One issue that MISD faces is getting freshmen to the appropriate campus to participate in several CTE programs. MISD is unique in that it has two freshman high schools, which only serve ninth graders, and two comprehensive senior high schools that serve students in grades 10 through 12. Because of this, students must be bused from their freshman campus to either their senior campus or a separate Midland College facility.

 

Damon Kennedy, MC Vice President of Instructional Services, spoke to committee members about how valuable the partnership between MISD and the college is for not only students, but the community. Kennedy noted that the Permian Basin faces significant workforce needs, particularly in the energy and health industries. Thanks to the MISD-MC partnership, high school students can take part in CTE programs focused on these areas.

ABOUT THE COMMITTEE

 

The Bond Planning Committee’s goal is to develop and recommend to the Midland ISD Board of Trustees a bond plan that addresses these facilities issues and prepares the district for future enrollment growth, evolving instructional programs and preventive maintenance.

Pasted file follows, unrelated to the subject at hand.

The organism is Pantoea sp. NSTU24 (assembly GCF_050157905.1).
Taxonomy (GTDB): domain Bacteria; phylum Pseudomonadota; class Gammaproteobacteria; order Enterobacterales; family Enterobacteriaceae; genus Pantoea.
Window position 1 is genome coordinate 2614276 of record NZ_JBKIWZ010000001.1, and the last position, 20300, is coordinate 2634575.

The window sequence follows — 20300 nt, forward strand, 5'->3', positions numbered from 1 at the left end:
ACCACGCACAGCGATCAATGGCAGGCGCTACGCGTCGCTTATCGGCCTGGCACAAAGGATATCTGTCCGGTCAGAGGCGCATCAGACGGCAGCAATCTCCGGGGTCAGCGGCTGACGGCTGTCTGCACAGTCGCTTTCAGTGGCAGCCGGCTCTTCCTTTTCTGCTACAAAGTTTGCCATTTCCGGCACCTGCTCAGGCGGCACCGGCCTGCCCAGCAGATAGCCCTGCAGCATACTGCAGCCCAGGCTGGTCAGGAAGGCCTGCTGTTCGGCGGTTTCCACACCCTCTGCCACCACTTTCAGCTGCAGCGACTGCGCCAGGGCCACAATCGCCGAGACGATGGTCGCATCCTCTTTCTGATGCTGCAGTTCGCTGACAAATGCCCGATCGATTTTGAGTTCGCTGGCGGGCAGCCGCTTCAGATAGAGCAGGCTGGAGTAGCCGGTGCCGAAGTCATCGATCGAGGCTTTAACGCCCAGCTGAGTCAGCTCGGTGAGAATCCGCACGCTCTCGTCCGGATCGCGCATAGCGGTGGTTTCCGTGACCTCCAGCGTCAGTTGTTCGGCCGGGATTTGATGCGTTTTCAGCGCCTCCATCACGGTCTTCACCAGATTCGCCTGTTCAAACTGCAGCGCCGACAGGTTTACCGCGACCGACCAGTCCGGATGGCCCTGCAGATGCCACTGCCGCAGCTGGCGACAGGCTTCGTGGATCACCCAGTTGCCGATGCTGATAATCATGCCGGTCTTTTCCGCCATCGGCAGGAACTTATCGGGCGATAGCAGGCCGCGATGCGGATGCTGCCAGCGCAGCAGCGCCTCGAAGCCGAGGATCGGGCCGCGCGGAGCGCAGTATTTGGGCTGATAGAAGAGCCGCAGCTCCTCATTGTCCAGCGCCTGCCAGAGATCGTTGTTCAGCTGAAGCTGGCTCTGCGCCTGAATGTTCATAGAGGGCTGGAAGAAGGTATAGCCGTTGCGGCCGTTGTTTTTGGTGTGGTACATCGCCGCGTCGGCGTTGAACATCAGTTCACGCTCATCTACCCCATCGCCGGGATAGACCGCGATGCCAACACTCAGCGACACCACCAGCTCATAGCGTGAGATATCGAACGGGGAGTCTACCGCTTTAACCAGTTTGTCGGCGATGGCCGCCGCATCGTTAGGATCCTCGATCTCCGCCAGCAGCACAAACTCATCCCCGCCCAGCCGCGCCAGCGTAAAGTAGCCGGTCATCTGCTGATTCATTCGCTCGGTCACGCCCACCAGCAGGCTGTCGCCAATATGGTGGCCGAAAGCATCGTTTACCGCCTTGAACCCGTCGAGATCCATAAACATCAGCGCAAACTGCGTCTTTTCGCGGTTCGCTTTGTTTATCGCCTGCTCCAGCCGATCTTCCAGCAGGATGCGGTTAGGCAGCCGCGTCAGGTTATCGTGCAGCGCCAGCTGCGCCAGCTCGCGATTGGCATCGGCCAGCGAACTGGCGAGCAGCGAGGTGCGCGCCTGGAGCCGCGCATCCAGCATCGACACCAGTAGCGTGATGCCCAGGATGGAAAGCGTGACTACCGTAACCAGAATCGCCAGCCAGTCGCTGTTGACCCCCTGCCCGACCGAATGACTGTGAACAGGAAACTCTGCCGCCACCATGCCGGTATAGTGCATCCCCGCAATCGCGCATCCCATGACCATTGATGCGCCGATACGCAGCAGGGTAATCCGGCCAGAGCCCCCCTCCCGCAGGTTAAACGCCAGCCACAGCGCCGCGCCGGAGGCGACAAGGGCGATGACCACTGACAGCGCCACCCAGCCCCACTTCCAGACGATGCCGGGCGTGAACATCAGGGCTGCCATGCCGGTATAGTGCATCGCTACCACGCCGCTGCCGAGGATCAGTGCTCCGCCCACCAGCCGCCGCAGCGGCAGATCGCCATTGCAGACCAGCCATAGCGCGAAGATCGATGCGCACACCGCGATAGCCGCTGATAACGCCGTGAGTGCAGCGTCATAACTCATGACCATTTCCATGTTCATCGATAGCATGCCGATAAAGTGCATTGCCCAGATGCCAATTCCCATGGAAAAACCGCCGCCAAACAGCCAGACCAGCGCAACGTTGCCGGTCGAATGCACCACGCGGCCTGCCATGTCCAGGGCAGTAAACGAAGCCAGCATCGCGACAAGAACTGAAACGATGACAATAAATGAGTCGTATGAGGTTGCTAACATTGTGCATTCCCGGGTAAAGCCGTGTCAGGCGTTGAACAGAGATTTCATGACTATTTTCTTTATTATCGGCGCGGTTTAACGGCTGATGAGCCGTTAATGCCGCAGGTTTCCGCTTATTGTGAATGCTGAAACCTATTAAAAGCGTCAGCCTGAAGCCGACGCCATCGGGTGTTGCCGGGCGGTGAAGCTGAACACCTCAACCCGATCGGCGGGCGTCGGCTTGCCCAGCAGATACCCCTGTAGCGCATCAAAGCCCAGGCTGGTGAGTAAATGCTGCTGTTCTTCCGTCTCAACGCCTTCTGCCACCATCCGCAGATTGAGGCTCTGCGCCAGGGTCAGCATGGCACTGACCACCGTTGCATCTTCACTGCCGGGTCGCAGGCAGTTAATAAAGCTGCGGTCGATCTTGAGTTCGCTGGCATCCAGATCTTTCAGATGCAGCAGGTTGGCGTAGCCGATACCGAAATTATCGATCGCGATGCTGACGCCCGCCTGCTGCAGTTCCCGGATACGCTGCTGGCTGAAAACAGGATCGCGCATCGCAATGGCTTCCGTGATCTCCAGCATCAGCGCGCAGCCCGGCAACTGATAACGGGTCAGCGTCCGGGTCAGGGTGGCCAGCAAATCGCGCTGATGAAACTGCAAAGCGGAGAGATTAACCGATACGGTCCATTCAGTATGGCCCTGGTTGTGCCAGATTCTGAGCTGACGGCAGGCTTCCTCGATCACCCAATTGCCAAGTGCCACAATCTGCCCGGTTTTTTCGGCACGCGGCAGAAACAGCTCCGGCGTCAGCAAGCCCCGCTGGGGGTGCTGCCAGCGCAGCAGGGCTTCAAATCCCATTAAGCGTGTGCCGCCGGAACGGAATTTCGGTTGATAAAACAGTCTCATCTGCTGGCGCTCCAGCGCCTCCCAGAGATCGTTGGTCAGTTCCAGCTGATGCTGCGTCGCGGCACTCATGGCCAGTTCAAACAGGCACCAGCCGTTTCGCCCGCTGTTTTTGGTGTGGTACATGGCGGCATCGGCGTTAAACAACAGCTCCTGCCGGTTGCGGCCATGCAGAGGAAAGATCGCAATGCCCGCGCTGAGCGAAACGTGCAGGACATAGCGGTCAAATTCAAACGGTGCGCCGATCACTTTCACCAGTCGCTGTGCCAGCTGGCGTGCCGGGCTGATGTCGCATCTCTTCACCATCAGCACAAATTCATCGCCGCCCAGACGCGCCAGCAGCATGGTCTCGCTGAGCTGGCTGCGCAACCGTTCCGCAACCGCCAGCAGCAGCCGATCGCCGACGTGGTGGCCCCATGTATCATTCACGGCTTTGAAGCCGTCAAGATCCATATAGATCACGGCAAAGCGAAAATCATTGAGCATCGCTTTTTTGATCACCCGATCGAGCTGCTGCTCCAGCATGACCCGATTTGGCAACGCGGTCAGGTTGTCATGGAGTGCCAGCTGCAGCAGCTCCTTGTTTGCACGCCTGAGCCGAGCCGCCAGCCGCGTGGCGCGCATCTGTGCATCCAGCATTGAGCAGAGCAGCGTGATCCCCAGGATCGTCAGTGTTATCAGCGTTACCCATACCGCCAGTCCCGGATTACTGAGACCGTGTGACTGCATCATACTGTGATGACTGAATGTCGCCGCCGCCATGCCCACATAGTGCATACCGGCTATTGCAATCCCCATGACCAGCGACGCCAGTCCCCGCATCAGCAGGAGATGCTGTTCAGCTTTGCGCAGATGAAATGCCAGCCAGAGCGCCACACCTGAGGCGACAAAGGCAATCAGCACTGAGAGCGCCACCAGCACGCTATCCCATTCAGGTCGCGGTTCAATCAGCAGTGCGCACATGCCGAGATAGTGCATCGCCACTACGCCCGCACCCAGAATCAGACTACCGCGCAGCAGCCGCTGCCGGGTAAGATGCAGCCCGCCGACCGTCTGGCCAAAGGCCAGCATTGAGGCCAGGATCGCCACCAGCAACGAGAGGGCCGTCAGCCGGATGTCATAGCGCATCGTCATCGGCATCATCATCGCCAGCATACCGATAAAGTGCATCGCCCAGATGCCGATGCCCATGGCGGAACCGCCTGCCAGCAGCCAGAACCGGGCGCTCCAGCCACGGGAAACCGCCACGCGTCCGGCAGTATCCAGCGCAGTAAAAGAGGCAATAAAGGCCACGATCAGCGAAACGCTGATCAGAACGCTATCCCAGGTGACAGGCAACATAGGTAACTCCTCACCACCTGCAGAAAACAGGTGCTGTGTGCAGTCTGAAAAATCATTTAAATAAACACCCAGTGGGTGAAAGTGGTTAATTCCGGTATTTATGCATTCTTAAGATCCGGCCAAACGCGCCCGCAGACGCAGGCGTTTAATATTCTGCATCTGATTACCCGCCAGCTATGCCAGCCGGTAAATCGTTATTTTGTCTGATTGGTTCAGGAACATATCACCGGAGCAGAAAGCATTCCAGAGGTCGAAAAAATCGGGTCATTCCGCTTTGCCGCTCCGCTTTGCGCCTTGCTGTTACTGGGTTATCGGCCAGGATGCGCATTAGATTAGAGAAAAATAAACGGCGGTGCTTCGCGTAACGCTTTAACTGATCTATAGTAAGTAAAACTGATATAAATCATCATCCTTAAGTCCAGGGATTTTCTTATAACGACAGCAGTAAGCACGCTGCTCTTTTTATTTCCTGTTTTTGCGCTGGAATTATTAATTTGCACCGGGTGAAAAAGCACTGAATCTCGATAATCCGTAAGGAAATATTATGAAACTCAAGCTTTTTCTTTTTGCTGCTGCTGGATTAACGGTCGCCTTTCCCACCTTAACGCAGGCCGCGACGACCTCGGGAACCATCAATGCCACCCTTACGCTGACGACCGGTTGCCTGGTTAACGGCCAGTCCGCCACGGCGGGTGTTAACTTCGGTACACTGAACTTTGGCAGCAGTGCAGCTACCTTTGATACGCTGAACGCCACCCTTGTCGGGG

The committee was formed after MISD’s Long-Range Planning Committee recommended to the board nearly unanimously Feb. 9 that one should be formed. Their conclusion was informed in part by a demographic study showing that MISD's aging facilities, particularly its high schools, cannot support the rapid and persistent growth the community is facing. The Long-Range Planning Committee began its work in August 2021 and presented initial recommendations to the Board of Trustees in November 2022.

SAVE THE DATE

 

Bond Planning Committee meetings are open to the public. Here are upcoming meetings.

  • June 1 at Bunche Elementary, 700 S. Jackson St.
  • June 20 at a location TBD.

 

All meetings begin at 6 p.m.

MORE INFORMATION

 

MISD’s Bond Planning Committee website will be updated with more information as the process continues. You can find it at midlandisd.net/bond.

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Media Relations Contact:

Trevor Hawes

Communications Specialist

432-240-1044 | trevor.hawes@midlandisd.net